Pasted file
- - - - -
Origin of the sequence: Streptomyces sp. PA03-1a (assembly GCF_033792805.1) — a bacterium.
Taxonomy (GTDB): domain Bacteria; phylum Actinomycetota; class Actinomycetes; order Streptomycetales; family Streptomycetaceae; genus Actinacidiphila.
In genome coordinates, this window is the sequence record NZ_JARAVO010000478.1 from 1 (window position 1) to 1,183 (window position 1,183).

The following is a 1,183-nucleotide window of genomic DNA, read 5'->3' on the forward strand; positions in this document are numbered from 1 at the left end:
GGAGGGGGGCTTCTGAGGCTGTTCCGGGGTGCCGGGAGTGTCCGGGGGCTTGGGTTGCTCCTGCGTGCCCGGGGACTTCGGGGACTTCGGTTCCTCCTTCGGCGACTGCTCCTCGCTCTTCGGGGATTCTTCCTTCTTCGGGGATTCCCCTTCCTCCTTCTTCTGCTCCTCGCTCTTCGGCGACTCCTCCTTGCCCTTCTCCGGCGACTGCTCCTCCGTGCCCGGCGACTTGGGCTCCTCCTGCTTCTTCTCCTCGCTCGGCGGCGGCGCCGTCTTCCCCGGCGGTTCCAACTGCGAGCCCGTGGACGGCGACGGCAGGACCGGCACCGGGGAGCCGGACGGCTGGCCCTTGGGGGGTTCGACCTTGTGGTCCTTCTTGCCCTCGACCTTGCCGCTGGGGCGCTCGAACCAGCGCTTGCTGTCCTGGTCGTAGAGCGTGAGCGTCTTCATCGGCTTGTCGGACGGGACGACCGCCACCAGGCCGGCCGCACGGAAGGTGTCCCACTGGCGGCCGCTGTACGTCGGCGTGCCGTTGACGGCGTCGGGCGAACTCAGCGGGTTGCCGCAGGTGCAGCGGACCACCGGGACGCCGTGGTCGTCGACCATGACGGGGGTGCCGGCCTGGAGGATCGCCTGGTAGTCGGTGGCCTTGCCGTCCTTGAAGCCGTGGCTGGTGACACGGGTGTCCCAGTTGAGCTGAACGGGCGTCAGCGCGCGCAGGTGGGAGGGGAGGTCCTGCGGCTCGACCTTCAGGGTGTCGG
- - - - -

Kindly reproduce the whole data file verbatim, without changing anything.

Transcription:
Origin of the sequence: Streptomyces sp. PA03-1a (assembly GCF_033792805.1) — a bacterium.
Taxonomy (GTDB): domain Bacteria; phylum Actinomycetota; class Actinomycetes; order Streptomycetales; family Streptomycetaceae; genus Actinacidiphila.
In genome coordinates, this window is the sequence record NZ_JARAVO010000478.1 from 1 (window position 1) to 1,183 (window position 1,183).

The following is a 1,183-nucleotide window of genomic DNA, read 5'->3' on the forward strand; positions in this document are numbered from 1 at the left end:
GGAGGGGGGCTTCTGAGGCTGTTCCGGGGTGCCGGGAGTGTCCGGGGGCTTGGGTTGCTCCTGCGTGCCCGGGGACTTCGGGGACTTCGGTTCCTCCTTCGGCGACTGCTCCTCGCTCTTCGGGGATTCTTCCTTCTTCGGGGATTCCCCTTCCTCCTTCTTCTGCTCCTCGCTCTTCGGCGACTCCTCCTTGCCCTTCTCCGGCGACTGCTCCTCCGTGCCCGGCGACTTGGGCTCCTCCTGCTTCTTCTCCTCGCTCGGCGGCGGCGCCGTCTTCCCCGGCGGTTCCAACTGCGAGCCCGTGGACGGCGACGGCAGGACCGGCACCGGGGAGCCGGACGGCTGGCCCTTGGGGGGTTCGACCTTGTGGTCCTTCTTGCCCTCGACCTTGCCGCTGGGGCGCTCGAACCAGCGCTTGCTGTCCTGGTCGTAGAGCGTGAGCGTCTTCATCGGCTTGTCGGACGGGACGACCGCCACCAGGCCGGCCGCACGGAAGGTGTCCCACTGGCGGCCGCTGTACGTCGGCGTGCCGTTGACGGCGTCGGGCGAACTCAGCGGGTTGCCGCAGGTGCAGCGGACCACCGGGACGCCGTGGTCGTCGACCATGACGGGGGTGCCGGCCTGGAGGATCGCCTGGTAGTCGGTGGCCTTGCCGTCCTTGAAGCCGTGGCTGGTGACACGGGTGTCCCAGTTGAGCTGAACGGGCGTCAGCGCGCGCAGGTGGGAGGGGAGGTCCTGCGGCTCGACCTTCAGGGTGTCGG